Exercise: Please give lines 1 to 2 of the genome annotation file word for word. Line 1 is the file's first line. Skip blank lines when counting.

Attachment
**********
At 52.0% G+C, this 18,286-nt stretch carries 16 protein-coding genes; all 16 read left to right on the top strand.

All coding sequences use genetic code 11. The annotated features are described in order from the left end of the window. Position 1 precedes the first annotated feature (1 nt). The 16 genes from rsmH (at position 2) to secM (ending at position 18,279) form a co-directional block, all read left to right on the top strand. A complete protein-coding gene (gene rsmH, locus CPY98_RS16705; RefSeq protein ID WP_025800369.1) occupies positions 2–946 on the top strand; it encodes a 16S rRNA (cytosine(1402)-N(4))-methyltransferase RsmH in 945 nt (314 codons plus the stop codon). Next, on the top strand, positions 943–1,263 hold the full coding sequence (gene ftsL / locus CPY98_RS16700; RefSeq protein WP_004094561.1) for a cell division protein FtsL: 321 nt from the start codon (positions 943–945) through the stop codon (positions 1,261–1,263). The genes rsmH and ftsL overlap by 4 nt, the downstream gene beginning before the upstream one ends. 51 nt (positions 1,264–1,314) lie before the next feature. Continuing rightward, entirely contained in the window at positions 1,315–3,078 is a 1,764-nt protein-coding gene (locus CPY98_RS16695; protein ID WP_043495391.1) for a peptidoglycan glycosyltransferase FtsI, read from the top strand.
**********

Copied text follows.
At 52.0% G+C, this 18,286-nt stretch carries 16 protein-coding genes; all 16 read left to right on the top strand.

All coding sequences use genetic code 11. The annotated features are described in order from the left end of the window. Position 1 precedes the first annotated feature (1 nt). The 16 genes from rsmH (at position 2) to secM (ending at position 18,279) form a co-directional block, all read left to right on the top strand. A complete protein-coding gene (gene rsmH, locus CPY98_RS16705; RefSeq protein ID WP_025800369.1) occupies positions 2–946 on the top strand; it encodes a 16S rRNA (cytosine(1402)-N(4))-methyltransferase RsmH in 945 nt (314 codons plus the stop codon). Next, on the top strand, positions 943–1,263 hold the full coding sequence (gene ftsL / locus CPY98_RS16700; RefSeq protein WP_004094561.1) for a cell division protein FtsL: 321 nt from the start codon (positions 943–945) through the stop codon (positions 1,261–1,263). The genes rsmH and ftsL overlap by 4 nt, the downstream gene beginning before the upstream one ends. 51 nt (positions 1,264–1,314) lie before the next feature. Continuing rightward, entirely contained in the window at positions 1,315–3,078 is a 1,764-nt protein-coding gene (locus CPY98_RS16695; protein ID WP_043495391.1) for a peptidoglycan glycosyltransferase FtsI, read from the top strand.